Innovating in a Crowded Marketplace for Healthcare Delivery

Posted by | May 1, 2017

Every patient desires high-quality care at a cost-efficient price.  Studies have shown that these two characteristics are not always in conflict, as less-expensive sites may deliver similar quality care as more expensive sites.  But patients, and thus their providers, tend to prioritize quality over cost or vice versa. This is beginning to lead to a bifurcation among healthcare providers – those offering cost-effective care and easy access to treatment, and those offering cutting-edge, research-based medicine. Sustained merger activity and the constriction of operating budgets are exacerbating this divide.

Put another way, on one end, large academic medical centers, practicing cutting-edge medicine, can attract prestigious doctors and a bevy of resources. On the other, the democratization of healthcare at retail clinics and urgent care centers provides access to care on the nearest street corner.

Although academic medical centers account for 6% of all hospitals, they provide 25% of U.S. clinical care and provide the majority of specialized services, such as comprehensive cancer care.[1]  At the same time, Wal-Mart and Walgreens are becoming a reality for occasional medical care, as the number of retail health clinics is expected to eclipse 2,800 this year.[2]

So-called “middle of the road” providers – community health systems and private practices – are being squeezed by these trends.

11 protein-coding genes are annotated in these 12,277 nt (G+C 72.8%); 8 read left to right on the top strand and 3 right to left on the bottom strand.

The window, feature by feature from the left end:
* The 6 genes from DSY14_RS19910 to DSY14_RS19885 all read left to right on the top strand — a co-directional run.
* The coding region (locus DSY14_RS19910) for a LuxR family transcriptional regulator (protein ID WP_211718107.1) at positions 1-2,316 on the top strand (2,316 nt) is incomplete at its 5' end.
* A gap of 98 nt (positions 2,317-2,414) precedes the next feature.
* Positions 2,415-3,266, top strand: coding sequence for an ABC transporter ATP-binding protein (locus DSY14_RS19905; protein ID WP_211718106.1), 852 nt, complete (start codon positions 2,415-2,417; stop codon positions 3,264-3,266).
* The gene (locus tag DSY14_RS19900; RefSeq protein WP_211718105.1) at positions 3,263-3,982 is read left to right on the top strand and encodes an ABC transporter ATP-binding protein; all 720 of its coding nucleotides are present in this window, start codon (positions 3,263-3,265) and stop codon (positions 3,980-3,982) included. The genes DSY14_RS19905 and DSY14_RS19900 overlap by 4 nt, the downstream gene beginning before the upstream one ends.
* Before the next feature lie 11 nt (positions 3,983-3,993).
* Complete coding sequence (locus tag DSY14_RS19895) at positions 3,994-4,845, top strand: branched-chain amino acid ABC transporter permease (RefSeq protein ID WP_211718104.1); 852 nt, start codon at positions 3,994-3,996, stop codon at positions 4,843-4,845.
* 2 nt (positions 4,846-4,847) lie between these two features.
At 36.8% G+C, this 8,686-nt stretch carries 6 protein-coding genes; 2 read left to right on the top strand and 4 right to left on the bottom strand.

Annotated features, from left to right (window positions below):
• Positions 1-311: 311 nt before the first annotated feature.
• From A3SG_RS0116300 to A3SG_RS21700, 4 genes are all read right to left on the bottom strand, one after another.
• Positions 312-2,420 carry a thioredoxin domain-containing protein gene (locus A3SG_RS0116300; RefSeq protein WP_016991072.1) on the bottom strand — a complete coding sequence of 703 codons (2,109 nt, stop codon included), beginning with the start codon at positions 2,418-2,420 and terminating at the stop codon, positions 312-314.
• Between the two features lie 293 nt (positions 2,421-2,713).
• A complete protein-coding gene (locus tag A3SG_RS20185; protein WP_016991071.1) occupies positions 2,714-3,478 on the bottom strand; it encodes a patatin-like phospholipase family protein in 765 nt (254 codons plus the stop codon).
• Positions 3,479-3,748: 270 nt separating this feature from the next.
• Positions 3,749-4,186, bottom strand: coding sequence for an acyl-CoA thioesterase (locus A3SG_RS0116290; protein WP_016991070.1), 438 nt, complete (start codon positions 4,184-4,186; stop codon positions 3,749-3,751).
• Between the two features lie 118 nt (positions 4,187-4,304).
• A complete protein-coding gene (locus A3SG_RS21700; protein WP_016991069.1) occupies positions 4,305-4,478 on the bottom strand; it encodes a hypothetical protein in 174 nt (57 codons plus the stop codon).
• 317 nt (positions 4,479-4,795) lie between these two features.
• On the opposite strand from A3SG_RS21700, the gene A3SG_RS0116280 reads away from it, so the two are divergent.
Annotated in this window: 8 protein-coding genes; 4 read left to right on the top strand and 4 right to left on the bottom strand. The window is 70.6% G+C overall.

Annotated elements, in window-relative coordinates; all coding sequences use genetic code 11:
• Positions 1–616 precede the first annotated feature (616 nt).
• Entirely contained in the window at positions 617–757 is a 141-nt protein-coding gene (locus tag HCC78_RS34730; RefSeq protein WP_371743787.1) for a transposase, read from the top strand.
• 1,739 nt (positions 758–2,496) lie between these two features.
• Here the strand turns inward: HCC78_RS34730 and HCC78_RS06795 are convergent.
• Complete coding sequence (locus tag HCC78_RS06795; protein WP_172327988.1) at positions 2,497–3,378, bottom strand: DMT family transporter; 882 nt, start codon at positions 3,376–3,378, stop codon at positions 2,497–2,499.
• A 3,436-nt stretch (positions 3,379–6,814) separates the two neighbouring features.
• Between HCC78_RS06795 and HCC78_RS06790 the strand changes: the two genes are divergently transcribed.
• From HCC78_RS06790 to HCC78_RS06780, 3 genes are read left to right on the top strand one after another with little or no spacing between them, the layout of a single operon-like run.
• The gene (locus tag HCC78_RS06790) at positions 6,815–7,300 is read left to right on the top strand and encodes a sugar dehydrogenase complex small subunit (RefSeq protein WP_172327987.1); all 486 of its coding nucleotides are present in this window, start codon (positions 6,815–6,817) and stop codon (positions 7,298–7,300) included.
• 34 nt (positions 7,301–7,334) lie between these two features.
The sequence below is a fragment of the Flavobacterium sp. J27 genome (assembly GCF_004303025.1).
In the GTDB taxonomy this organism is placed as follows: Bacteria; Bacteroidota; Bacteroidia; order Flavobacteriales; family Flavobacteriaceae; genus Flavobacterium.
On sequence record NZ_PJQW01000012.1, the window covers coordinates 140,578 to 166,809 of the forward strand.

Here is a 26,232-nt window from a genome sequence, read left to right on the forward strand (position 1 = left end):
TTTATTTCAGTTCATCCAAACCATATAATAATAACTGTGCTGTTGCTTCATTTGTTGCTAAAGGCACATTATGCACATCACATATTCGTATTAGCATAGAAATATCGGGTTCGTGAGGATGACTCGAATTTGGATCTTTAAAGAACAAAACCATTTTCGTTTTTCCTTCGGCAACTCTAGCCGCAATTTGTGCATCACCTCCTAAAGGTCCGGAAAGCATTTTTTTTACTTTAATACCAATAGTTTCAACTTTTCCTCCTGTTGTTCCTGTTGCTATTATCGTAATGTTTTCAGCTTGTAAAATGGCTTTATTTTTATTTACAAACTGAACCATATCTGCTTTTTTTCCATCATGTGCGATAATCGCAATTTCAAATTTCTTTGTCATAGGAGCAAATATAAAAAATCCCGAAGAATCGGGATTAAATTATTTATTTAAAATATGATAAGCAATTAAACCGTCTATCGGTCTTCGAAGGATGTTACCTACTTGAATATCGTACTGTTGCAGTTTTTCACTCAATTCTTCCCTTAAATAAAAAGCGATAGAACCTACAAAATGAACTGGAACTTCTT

Fortunately, this competitive environment has brought more innovators to the industry. Patient-centric technologies, offering convenience alongside improved outcomes, can help community health systems and private practices gain an edge in the battle to retain existing patients and attract new ones.

At Safeguard, we are keen on emerging solutions that increase the competitiveness of healthcare providers, from large systems to individual practices. Here are a few representative examples from two of our partner companies and one other innovative company in the market:

Bring precision medicine to community health systems

An increasing number of health systems want to offer precision medicine programs, often starting in oncology.  In particular, community health systems see such a program as a way to keep oncology patients within their system rather than losing a patient to an academic medical center.  Palo Alto-based Syapse is one of the leading companies bringing precision medicine to community health systems. Syapse’s software, which has attracted the attention of leading community health systems like Intermountain Healthcare and Providence St. Joseph Health, enhances an oncologist’s workflow, supports decision-making, and tracks outcomes by bringing together all of the relevant clinical and molecular data into a single platform. Starting with the oncology precision network (OPeN), Syapse facilitates networks of health systems to support data-sharing across providers. This brings the power of the network to individual providers, which features a more robust data-set than nearly any single academic medical center. Syapse is also partnering with other stakeholders in the precision medicine value chain to provide increased value to community health systems and their patients.